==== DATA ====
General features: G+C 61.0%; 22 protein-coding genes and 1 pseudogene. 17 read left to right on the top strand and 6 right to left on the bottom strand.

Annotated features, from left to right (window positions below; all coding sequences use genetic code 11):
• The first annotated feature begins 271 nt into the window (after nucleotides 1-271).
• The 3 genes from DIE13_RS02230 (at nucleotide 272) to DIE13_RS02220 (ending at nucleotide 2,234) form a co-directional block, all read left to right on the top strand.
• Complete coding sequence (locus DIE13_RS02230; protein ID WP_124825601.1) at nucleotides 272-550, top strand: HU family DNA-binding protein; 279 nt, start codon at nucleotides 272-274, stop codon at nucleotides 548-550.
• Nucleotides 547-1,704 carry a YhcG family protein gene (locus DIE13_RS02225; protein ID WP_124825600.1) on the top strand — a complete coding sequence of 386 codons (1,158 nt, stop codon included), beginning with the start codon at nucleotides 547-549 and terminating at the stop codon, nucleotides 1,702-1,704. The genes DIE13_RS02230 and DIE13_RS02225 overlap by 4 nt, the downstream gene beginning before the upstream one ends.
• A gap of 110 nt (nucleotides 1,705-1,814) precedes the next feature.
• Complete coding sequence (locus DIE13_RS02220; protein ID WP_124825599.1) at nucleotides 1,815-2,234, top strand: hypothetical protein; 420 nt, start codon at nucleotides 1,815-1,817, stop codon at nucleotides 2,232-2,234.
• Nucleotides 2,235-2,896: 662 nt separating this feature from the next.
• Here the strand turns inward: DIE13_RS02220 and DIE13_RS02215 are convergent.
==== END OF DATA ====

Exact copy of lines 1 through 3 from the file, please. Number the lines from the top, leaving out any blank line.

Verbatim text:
General features: G+C 61.0%; 22 protein-coding genes and 1 pseudogene. 17 read left to right on the top strand and 6 right to left on the bottom strand.

Annotated features, from left to right (window positions below; all coding sequences use genetic code 11):
• The first annotated feature begins 271 nt into the window (after nucleotides 1-271).